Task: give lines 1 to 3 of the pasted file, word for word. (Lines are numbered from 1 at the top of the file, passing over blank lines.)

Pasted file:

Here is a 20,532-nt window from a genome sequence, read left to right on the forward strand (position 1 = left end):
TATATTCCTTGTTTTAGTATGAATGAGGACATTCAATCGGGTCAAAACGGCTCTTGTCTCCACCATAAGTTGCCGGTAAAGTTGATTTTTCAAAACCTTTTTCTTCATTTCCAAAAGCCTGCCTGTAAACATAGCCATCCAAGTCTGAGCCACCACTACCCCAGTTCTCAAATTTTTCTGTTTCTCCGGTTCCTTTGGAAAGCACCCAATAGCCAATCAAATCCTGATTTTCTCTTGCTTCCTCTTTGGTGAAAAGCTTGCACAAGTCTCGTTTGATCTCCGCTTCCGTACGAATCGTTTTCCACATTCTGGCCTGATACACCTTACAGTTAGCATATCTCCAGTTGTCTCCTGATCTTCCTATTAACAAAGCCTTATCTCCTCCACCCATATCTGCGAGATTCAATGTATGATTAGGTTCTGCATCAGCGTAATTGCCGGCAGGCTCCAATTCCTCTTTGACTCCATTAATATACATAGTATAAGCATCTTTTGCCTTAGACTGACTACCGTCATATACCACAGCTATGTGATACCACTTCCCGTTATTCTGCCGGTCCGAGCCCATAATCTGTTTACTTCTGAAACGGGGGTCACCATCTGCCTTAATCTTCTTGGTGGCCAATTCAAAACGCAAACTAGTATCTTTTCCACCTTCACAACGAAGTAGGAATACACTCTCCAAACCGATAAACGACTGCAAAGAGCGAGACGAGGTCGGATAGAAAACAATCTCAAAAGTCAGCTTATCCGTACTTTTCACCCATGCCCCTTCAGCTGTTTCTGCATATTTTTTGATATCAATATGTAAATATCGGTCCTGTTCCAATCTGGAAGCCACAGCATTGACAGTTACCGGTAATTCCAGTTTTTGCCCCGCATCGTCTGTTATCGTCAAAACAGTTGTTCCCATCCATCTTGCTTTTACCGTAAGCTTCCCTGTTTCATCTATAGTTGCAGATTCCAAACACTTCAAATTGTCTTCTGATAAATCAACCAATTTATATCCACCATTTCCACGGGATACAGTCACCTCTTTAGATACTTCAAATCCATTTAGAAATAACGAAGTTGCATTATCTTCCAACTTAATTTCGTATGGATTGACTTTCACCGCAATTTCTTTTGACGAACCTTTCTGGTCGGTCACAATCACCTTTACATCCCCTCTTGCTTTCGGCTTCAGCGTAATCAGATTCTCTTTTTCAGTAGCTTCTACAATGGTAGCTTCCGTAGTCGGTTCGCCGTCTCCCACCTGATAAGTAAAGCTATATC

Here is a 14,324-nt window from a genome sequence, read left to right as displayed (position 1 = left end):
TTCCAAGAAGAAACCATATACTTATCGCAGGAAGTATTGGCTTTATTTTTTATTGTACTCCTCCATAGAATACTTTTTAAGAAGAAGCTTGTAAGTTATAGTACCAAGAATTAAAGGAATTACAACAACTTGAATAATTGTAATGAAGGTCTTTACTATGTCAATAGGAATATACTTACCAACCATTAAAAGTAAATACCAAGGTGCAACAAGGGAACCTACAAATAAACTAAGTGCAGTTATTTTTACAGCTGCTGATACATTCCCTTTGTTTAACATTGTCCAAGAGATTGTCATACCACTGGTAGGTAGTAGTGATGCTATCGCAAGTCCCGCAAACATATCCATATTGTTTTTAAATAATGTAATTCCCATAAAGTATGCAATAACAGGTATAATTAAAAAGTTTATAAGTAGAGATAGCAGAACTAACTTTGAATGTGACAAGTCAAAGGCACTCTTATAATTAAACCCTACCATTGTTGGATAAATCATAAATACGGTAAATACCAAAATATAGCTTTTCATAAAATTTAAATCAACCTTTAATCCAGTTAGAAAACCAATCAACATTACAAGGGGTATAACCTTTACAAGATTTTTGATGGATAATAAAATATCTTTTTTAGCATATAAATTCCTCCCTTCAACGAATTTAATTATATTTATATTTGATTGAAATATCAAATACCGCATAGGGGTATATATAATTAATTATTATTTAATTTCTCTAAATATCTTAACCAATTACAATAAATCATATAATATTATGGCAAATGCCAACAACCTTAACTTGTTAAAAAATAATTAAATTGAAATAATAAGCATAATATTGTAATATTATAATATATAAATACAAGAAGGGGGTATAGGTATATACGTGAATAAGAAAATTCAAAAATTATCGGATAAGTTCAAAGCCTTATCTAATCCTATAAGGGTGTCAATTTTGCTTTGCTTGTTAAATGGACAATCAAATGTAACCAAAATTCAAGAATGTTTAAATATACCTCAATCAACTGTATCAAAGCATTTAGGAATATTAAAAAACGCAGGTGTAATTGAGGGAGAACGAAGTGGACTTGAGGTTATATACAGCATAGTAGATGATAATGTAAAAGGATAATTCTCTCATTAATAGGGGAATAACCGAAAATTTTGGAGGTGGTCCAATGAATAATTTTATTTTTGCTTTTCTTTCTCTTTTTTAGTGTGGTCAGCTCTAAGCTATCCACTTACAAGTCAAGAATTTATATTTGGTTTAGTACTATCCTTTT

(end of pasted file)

Here is a 20,532-nt window from a genome sequence, read left to right on the forward strand (position 1 = left end):
TATATTCCTTGTTTTAGTATGAATGAGGACATTCAATCGGGTCAAAACGGCTCTTGTCTCCACCATAAGTTGCCGGTAAAGTTGATTTTTCAAAACCTTTTTCTTCATTTCCAAAAGCCTGCCTGTAAACATAGCCATCCAAGTCTGAGCCACCACTACCCCAGTTCTCAAATTTTTCTGTTTCTCCGGTTCCTTTGGAAAGCACCCAATAGCCAATCAAATCCTGATTTTCTCTTGCTTCCTCTTTGGTGAAAAGCTTGCACAAGTCTCGTTTGATCTCCGCTTCCGTACGAATCGTTTTCCACATTCTGGCCTGATACACCTTACAGTTAGCATATCTCCAGTTGTCTCCTGATCTTCCTATTAACAAAGCCTTATCTCCTCCACCCATATCTGCGAGATTCAATGTATGATTAGGTTCTGCATCAGCGTAATTGCCGGCAGGCTCCAATTCCTCTTTGACTCCATTAATATACATAGTATAAGCATCTTTTGCCTTAGACTGACTACCGTCATATACCACAGCTATGTGATACCACTTCCCGTTATTCTGCCGGTCCGAGCCCATAATCTGTTTACTTCTGAAACGGGGGTCACCATCTGCCTTAATCTTCTTGGTGGCCAATTCAAAACGCAAACTAGTATCTTTTCCACCTTCACAACGAAGTAGGAATACACTCTCCAAACCGATAAACGACTGCAAAGAGCGAGACGAGGTCGGATAGAAAACAATCTCAAAAGTCAGCTTATCCGTACTTTTCACCCATGCCCCTTCAGCTGTTTCTGCATATTTTTTGATATCAATATGTAAATATCGGTCCTGTTCCAATCTGGAAGCCACAGCATTGACAGTTACCGGTAATTCCAGTTTTTGCCCCGCATCGTCTGTTATCGTCAAAACAGTTGTTCCCATCCATCTTGCTTTTACCGTAAGCTTCCCTGTTTCATCTATAGTTGCAGATTCCAAACACTTCAAATTGTCTTCTGATAAATCAACCAATTTATATCCACCATTTCCACGGGATACAGTCACCTCTTTAGATACTTCAAATCCATTTAGAAATAACGAAGTTGCATTATCTTCCAACTTAATTTCGTATGGATTGACTTTCACCGCAATTTCTTTTGACGAACCTTTCTGGTCGGTCACAATCACCTTTACATCCCCTCTTGCTTTCGGCTTCAGCGTAATCAGATTCTCTTTTTCAGTAGCTTCTACAATGGTAGCTTCCGTAGTCGGTTCGCCGTCTCCCACCTGATAAGTAAAGCTATATC

Here is a 14,324-nt window from a genome sequence, read left to right as displayed (position 1 = left end):